Who are the recipients of this letter?
I still consider myself a New Yorker. I live in Ohio, I have Ohio plates for my car, an Ohio license; on paper, all signs indicate that I am a citizen of Ohio. However, internally I probably will always see myself as a New Yorker no matter where I live. If you were to truly get to know me, you would soon see my affinity for New York. On the outside, I look like any other citizen of Ohio, but those who are close to me associate me with New York, before Ohio.
The audience of 1 Peter also lives in one place, yet would say their home is somewhere else, characterized as exiles. However, they may not be the type of exiles we think of. To truly know what Peter is writing about in this letter, we have to know his intended audience.
“1 Peter, an apostle of Jesus Christ, to God’s elect, exiles scattered throughout the provinces of Pontus, Galatia, Cappadocia, Asia and Bithynia, 2 who have been chosen according to the foreknowledge of God the Father, through the sanctifying work of the Spirit, to be obedient to Jesus Christ and sprinkled with his blood: Grace and peace be yours in abundance. (1 Peter 1:1-2 NIV).”
What kind of exiles?
These believers are characterized as exiles. Anyone person with a basic knowledge of church history is familiar with the severe persecutions that Christians face under the emperor of Rome, Nero in 54 AD - 68 AD. Due to this persecution, many Jewish-Christians were forced out of their homes and scattered into the surrounding regions
However, this is not Peter’s meaning when referring to this audience as exiles. These are not Jews that are away from Palestine, but Christians away from Heaven. In a historical context, the persecutions of believers that forced believers out of Rome happened in 64 AD. Peter’s writing here happened in 62, possible 63 AD. We know Peter’s readers lived like Gentiles (1 Peter 4:3–4). Those verses are not describing Jewish life in a synagogue. It appears Peter is speaking to Christians exiled from heaven, and not Jews exiled from Palestine. Peter is not writing of a literal exile, but the reality that all believers are stuck on an earth which is not their home.
Christians away from Heaven
This is not a new concept in the New Testament (Phil. 3:20; Hebrews 11:13; 13:14). This idea that Christians are exiles, not because we are outside any place on earth, but because we are outside our true home, Heaven.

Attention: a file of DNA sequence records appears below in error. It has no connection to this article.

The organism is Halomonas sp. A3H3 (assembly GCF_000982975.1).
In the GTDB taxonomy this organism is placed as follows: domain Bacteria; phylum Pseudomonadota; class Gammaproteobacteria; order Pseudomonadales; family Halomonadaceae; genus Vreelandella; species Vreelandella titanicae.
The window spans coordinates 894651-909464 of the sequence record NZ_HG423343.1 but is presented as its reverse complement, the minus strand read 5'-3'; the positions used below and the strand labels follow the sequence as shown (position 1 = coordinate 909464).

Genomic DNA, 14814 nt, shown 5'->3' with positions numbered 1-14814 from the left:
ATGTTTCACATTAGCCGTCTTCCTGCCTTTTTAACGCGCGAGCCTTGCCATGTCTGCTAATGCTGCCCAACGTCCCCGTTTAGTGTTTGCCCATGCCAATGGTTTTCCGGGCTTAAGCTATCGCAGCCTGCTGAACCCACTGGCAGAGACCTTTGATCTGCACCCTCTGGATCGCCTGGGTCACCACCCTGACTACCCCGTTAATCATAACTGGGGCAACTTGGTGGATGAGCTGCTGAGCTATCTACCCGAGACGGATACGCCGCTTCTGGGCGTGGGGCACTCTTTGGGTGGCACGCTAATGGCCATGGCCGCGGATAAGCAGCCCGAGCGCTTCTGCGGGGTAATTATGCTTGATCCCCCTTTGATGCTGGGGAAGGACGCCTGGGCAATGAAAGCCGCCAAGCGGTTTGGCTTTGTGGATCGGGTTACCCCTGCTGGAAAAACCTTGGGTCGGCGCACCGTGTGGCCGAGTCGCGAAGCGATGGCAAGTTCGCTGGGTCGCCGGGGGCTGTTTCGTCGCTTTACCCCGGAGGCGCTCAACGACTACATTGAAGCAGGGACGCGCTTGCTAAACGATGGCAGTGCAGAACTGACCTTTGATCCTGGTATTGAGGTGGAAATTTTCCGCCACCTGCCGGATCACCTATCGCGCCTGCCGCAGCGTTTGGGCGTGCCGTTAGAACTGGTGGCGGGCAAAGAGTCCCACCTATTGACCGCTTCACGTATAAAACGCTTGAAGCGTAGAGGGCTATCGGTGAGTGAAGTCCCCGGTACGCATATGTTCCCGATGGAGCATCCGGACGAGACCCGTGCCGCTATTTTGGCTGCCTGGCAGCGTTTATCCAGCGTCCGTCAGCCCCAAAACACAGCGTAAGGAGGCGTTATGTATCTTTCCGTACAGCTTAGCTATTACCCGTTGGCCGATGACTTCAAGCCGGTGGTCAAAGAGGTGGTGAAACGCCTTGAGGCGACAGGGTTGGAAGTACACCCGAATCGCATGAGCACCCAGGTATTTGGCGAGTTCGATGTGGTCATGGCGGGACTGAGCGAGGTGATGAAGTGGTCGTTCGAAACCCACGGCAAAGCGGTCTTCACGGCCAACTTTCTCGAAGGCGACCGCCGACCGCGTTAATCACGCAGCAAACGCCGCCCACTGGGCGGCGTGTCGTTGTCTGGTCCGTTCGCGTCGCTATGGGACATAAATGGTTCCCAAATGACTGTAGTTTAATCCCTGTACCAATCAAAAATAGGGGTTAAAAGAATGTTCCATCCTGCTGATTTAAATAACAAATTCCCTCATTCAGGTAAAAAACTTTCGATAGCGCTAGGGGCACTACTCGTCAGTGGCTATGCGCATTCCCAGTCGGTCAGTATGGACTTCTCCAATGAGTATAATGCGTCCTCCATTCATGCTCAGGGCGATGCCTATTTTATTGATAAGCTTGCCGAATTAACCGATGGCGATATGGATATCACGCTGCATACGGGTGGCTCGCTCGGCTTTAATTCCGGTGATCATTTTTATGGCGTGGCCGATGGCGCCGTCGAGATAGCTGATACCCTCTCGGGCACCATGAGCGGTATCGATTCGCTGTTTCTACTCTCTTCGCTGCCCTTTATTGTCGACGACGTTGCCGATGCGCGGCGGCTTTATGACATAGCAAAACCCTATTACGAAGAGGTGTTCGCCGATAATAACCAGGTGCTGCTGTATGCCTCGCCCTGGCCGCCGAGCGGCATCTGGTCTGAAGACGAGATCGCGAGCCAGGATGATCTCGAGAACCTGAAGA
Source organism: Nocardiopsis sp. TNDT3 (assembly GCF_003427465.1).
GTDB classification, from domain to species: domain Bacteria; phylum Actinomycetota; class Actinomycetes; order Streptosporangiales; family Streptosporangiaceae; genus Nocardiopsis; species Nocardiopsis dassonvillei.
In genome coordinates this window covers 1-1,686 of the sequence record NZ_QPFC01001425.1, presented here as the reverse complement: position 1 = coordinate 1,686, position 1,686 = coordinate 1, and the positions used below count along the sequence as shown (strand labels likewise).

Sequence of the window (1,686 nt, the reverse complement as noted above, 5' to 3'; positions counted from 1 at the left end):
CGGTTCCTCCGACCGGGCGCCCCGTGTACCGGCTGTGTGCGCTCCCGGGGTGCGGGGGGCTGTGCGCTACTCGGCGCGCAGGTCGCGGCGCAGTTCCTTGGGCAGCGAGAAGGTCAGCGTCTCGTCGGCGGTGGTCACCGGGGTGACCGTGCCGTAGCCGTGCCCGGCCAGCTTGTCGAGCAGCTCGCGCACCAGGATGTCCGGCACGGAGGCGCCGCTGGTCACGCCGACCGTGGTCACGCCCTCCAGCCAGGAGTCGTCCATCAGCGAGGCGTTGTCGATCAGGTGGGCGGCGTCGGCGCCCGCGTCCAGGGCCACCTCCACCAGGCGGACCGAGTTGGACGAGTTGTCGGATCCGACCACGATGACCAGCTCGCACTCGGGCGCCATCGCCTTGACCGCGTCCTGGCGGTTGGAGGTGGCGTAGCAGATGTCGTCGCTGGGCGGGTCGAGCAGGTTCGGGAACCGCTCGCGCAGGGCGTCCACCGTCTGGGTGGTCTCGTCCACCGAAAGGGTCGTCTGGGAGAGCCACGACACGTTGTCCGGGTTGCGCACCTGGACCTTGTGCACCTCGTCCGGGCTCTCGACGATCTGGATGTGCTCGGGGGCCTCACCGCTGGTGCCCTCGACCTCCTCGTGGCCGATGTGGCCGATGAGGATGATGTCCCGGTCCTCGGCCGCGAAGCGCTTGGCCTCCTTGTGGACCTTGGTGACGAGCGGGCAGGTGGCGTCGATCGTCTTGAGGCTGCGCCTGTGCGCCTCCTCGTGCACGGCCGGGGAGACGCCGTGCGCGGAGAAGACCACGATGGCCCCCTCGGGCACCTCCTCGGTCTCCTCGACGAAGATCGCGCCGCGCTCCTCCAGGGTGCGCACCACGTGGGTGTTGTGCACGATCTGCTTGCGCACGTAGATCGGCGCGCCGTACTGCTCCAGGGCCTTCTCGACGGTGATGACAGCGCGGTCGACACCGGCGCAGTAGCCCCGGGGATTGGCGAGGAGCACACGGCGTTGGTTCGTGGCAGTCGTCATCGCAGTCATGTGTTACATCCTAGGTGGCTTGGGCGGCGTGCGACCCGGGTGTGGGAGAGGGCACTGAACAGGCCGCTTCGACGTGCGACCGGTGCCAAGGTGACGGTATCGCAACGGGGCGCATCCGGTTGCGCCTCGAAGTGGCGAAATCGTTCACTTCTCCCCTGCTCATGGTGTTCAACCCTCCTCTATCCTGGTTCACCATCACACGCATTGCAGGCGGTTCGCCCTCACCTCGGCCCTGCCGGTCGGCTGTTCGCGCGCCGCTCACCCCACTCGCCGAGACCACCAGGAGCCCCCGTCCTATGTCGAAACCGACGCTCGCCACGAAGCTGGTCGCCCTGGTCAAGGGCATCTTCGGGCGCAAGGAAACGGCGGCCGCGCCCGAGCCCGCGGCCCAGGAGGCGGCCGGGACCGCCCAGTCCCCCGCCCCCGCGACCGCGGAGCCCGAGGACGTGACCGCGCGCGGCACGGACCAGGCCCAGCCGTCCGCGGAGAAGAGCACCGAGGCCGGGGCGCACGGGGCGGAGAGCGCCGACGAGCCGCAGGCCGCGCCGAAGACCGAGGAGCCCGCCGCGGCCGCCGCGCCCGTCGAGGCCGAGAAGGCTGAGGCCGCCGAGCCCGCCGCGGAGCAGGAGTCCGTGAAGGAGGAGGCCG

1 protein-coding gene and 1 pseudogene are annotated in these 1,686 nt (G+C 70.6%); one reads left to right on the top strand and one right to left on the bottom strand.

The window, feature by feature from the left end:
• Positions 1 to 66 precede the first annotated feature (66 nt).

We too are exiles away from our home. Although Peter may have a specific audience in mind in his writing, in a broader sense, we are also the audience Peter has in mind when writing to Christians away from their homes. Because of that, we see some powerful descriptors of Heavenly exiles in verse 2 that also applies to us.
“God’s elect, exiles… who have been chosen… through the sanctifying work of the Spirit, to be obedient to Jesus Christ and sprinkled with his blood.” (parts of vv. 1-2)
We are exiles, who have been chosen according to the foreknowledge of God. Predestination is such a contentious doctrine that I do not have the space or time to write about in this short blog post. Regardless of where you stand theologically on predestination, Peter is clearly stating that it is by God, we are chosen. Because we are chosen by God, we are exiles.
We are chosen exiles through the sanctifying work of the Spirit. This is why we are exiles. Outwardly we look like we belong to earth that we currently live on. However it is an inward transformation that is not done by us, but by the Spirit. It is through this work of the Spirit that we are set apart.
We are chosen exiles for obedience and for sprinkling of his blood. The fact that we are chosen for obedience makes sense. The call of those who fear the Lord is to love the Lord and to obey His commands. Part of our life as an exile is to be obedient to a different standard then the world around us. What does Peter mean that we are chosen exiles for the sprinkling of the blood of Christ? Peter doesn’t clarify his statement here, but writes it as it should be understood. Yet, this is not something I have ever heard preached on before.
In Exodus 24:7-8 the people were sprinkled with blood after they accepted the covenant made at Sinai. The sprinkling of the blood sealed the covenant. We too, who are chosen exiles have been brought into a new covenant with Christ and we are sealed into that covenant by the blood of Christ. If you look ahead to 1 Peter 1:18, you see that Christians were ransomed by the blood of Christ, away from futile ways. So Peter here is saying that the blood of Christ is both our seal for our initial conversion, as well as our continued sanctification towards obedience in Christ.
A letter for us
This book of 1 Peter applies to believers today. He is writing to all Christians who live through the tension that we are citizens of Heaven, who just haven’t moved in yet. We must wait for that day to come, and in that waiting, persecutions, lies, and trials will stay with us. As we will see more and more through our study through 1 Peter this summer, this letter written almost 2000 years ago is extremely relevant for us today.